People relocating from Puerto Rico finding more problems, little help

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This has been hard to take in a home where the 6:30 p.m. news is a daily ritual, not to mention "The Late Show With Stephen Colbert" and "Saturday Night Live".

"In Puerto Rico, we don't have no medical assistance, no school, no nothing", Maria said. "But obviously, we are making all the announcements as though it were a health emergency".

On the call, Hayes said JetBlue produced earnings per share of 55 cents, saying the number would have been six cents higher if not for the storms.

INSKEEP: So what have you seen the last few days? (Reuters/Alvin Baez) Emilia Santos washes her hair with water coming through a pipe, after the island was hit by Hurricane Maria in September, in Toa Alta, Puerto Rico October 19, 2017.

Still, of all the schools, hundreds continue to serve as community centers, and more than 70 are being used to shelter families that lost their homes to the hurricane.

In a related matter, the school board approved an enrollment cap of 187 district students for the Lehigh Valley Dual Language Charter School in Bethlehem.

But while the town lacked overseas visitors last weekend, it had a steady stream of Puerto Ricans from across the island. For decades, the province has been sending a Christmas tree to Boston as a thank-you for the city's help during the Halifax Explosion in 1917. Rather than reimburse the island's Medicaid program at the 55 percent rate as it does for other territories, or the 83 percent rate that Puerto Rico would receive if it were a state, the US government capped the reimbursement at about $300 million per year ― less than a 15 percent reimbursement rate. More recently, it was the US Congress that imposed the unelected Financial Oversight and Management Board on Puerto Rico, which now makes the most important economic policy decisions for the island.

"Other than the sheer destruction, the most striking thing is it looks like fall". Everything is brown. Here is an lush, green, tropical island.

The free Sunday salsa lessons resumed on an outdoor plaza cooled by a soothing ocean breeze. Bottled water and canned food, obviously, but also medical supplies, gas generators and solar lights.

At Canovanas they stumbled across two elderly men, both Vietnam Veterans glad to see them. But that doesn't excuse the bad planning and questionable decisions that have marked the response to a calamity that was so clearly anticipated. As of Wednesday, a quarter of households did not have access to clean drinking water, according to data from Puerto Rico's Autoridad de Acueductos y Alcantarillados (AAA).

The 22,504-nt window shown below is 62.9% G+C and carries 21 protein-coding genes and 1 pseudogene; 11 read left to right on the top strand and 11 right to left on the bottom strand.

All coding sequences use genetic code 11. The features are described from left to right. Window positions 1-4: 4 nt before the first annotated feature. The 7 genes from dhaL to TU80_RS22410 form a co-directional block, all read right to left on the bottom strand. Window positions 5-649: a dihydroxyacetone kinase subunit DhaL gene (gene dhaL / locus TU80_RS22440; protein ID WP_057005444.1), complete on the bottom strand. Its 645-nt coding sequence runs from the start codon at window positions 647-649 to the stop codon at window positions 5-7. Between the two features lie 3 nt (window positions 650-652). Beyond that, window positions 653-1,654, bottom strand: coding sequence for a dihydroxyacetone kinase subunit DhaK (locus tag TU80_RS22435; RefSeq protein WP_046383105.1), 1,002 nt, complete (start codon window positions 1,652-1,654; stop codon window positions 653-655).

The slender dance instructor, who founded the weekly classes, led a row of dancers in rhythmic lines in La Parguera's central plaza.

"I am seeing military trucks and a couple of convoys". They are not doing so well. We need it for disaster prevention.

Sixty schools opened in the capital and 59 in Mayaguez, officials said.

And then, you know, I've been to other schools where damage was minimal. "I will take a little time to gather myself then head back". A Connecticut U.S. Marine veteran, Ray Guasp, put together a team of Puerto Rican veterans to do the same water purification work. For those unfamiliar with the area, Rincon is a small fishing village on the North Western Coast of Puerto Rico. Koslow said two more units are in hand.

"We are very confident about our options to deploy that capacity", said Marty St. George, JetBlue's executive vice president for commercial and planning.

The bill also would provide $576.5 million for fighting wildfires in the West. The House passed the measure after new wildfires broke out that devastated northern California's wine country.

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